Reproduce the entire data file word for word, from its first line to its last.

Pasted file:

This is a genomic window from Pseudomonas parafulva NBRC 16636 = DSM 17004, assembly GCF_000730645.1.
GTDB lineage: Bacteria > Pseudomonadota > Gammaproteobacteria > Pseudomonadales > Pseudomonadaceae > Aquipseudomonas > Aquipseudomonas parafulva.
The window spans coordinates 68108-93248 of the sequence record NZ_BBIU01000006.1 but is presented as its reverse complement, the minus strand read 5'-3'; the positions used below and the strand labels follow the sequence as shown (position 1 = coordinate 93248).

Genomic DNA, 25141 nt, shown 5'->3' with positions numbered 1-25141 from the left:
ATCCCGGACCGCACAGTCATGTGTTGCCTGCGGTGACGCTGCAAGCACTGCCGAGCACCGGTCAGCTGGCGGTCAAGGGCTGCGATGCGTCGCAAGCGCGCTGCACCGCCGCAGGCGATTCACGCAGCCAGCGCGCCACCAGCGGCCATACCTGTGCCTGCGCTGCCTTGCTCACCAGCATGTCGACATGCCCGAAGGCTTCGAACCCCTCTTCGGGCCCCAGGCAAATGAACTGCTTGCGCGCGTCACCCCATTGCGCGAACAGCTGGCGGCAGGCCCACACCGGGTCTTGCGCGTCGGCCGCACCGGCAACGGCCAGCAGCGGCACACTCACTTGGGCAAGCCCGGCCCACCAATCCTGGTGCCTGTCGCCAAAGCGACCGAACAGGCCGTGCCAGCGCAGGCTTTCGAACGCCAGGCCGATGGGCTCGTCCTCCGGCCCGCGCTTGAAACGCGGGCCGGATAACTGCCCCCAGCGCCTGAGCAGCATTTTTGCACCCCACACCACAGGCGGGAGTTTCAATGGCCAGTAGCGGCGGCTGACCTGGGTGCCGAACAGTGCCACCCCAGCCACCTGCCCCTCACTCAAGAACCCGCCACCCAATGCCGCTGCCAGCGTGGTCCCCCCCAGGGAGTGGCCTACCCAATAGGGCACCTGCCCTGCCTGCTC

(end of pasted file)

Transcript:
This is a genomic window from Pseudomonas parafulva NBRC 16636 = DSM 17004, assembly GCF_000730645.1.
GTDB lineage: Bacteria > Pseudomonadota > Gammaproteobacteria > Pseudomonadales > Pseudomonadaceae > Aquipseudomonas > Aquipseudomonas parafulva.
The window spans coordinates 68108-93248 of the sequence record NZ_BBIU01000006.1 but is presented as its reverse complement, the minus strand read 5'-3'; the positions used below and the strand labels follow the sequence as shown (position 1 = coordinate 93248).

Genomic DNA, 25141 nt, shown 5'->3' with positions numbered 1-25141 from the left:
ATCCCGGACCGCACAGTCATGTGTTGCCTGCGGTGACGCTGCAAGCACTGCCGAGCACCGGTCAGCTGGCGGTCAAGGGCTGCGATGCGTCGCAAGCGCGCTGCACCGCCGCAGGCGATTCACGCAGCCAGCGCGCCACCAGCGGCCATACCTGTGCCTGCGCTGCCTTGCTCACCAGCATGTCGACATGCCCGAAGGCTTCGAACCCCTCTTCGGGCCCCAGGCAAATGAACTGCTTGCGCGCGTCACCCCATTGCGCGAACAGCTGGCGGCAGGCCCACACCGGGTCTTGCGCGTCGGCCGCACCGGCAACGGCCAGCAGCGGCACACTCACTTGGGCAAGCCCGGCCCACCAATCCTGGTGCCTGTCGCCAAAGCGACCGAACAGGCCGTGCCAGCGCAGGCTTTCGAACGCCAGGCCGATGGGCTCGTCCTCCGGCCCGCGCTTGAAACGCGGGCCGGATAACTGCCCCCAGCGCCTGAGCAGCATTTTTGCACCCCACACCACAGGCGGGAGTTTCAATGGCCAGTAGCGGCGGCTGACCTGGGTGCCGAACAGTGCCACCCCAGCCACCTGCCCCTCACTCAAGAACCCGCCACCCAATGCCGCTGCCAGCGTGGTCCCCCCCAGGGAGTGGCCTACCCAATAGGGCACCTGCCCTGCCTGCTC